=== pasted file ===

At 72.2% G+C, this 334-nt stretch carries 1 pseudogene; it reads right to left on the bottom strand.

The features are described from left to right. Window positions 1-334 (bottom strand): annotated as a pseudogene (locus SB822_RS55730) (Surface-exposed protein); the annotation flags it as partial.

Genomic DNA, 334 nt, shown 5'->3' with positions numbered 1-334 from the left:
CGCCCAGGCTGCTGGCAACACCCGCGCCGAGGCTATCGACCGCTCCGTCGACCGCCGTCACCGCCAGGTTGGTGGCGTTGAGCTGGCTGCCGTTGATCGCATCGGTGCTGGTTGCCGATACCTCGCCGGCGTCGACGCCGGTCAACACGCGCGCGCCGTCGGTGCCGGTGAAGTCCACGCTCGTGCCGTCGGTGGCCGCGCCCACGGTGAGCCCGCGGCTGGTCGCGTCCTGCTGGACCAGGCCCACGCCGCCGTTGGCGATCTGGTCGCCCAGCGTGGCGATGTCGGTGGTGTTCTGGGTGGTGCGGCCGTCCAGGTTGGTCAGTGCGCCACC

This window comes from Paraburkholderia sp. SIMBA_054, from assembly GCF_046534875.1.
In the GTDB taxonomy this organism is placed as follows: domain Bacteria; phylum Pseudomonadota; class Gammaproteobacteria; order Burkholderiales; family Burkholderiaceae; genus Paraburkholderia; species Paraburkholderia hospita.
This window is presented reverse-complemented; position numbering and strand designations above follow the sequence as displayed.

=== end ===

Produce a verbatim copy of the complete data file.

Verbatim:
At 72.2% G+C, this 334-nt stretch carries 1 pseudogene; it reads right to left on the bottom strand.

The features are described from left to right. Window positions 1-334 (bottom strand): annotated as a pseudogene (locus SB822_RS55730) (Surface-exposed protein); the annotation flags it as partial.

Genomic DNA, 334 nt, shown 5'->3' with positions numbered 1-334 from the left:
CGCCCAGGCTGCTGGCAACACCCGCGCCGAGGCTATCGACCGCTCCGTCGACCGCCGTCACCGCCAGGTTGGTGGCGTTGAGCTGGCTGCCGTTGATCGCATCGGTGCTGGTTGCCGATACCTCGCCGGCGTCGACGCCGGTCAACACGCGCGCGCCGTCGGTGCCGGTGAAGTCCACGCTCGTGCCGTCGGTGGCCGCGCCCACGGTGAGCCCGCGGCTGGTCGCGTCCTGCTGGACCAGGCCCACGCCGCCGTTGGCGATCTGGTCGCCCAGCGTGGCGATGTCGGTGGTGTTCTGGGTGGTGCGGCCGTCCAGGTTGGTCAGTGCGCCACC

This window comes from Paraburkholderia sp. SIMBA_054, from assembly GCF_046534875.1.
In the GTDB taxonomy this organism is placed as follows: domain Bacteria; phylum Pseudomonadota; class Gammaproteobacteria; order Burkholderiales; family Burkholderiaceae; genus Paraburkholderia; species Paraburkholderia hospita.
This window is presented reverse-complemented; position numbering and strand designations above follow the sequence as displayed.